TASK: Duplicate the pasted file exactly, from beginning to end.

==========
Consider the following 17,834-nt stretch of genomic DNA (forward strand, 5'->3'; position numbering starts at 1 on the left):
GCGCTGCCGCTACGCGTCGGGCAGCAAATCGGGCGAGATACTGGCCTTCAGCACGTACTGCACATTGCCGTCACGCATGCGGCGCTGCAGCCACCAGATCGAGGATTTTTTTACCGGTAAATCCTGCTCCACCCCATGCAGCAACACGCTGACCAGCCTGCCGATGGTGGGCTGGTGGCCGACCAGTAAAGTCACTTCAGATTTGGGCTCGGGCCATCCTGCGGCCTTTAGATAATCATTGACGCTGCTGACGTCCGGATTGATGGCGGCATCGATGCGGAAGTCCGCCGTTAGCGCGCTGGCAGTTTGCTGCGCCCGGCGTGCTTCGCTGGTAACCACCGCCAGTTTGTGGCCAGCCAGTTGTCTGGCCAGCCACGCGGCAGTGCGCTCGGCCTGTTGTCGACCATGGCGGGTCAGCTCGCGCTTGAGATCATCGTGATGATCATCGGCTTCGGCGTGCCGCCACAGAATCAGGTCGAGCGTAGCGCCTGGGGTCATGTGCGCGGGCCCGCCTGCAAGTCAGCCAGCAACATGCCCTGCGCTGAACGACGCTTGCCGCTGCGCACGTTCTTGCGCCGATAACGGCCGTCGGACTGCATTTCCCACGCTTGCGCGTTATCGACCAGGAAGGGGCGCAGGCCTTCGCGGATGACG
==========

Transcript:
Consider the following 17,834-nt stretch of genomic DNA (forward strand, 5'->3'; position numbering starts at 1 on the left):
GCGCTGCCGCTACGCGTCGGGCAGCAAATCGGGCGAGATACTGGCCTTCAGCACGTACTGCACATTGCCGTCACGCATGCGGCGCTGCAGCCACCAGATCGAGGATTTTTTTACCGGTAAATCCTGCTCCACCCCATGCAGCAACACGCTGACCAGCCTGCCGATGGTGGGCTGGTGGCCGACCAGTAAAGTCACTTCAGATTTGGGCTCGGGCCATCCTGCGGCCTTTAGATAATCATTGACGCTGCTGACGTCCGGATTGATGGCGGCATCGATGCGGAAGTCCGCCGTTAGCGCGCTGGCAGTTTGCTGCGCCCGGCGTGCTTCGCTGGTAACCACCGCCAGTTTGTGGCCAGCCAGTTGTCTGGCCAGCCACGCGGCAGTGCGCTCGGCCTGTTGTCGACCATGGCGGGTCAGCTCGCGCTTGAGATCATCGTGATGATCATCGGCTTCGGCGTGCCGCCACAGAATCAGGTCGAGCGTAGCGCCTGGGGTCATGTGCGCGGGCCCGCCTGCAAGTCAGCCAGCAACATGCCCTGCGCTGAACGACGCTTGCCGCTGCGCACGTTCTTGCGCCGATAACGGCCGTCGGACTGCATTTCCCACGCTTGCGCGTTATCGACCAGGAAGGGGCGCAGGCCTTCGCGGATGACG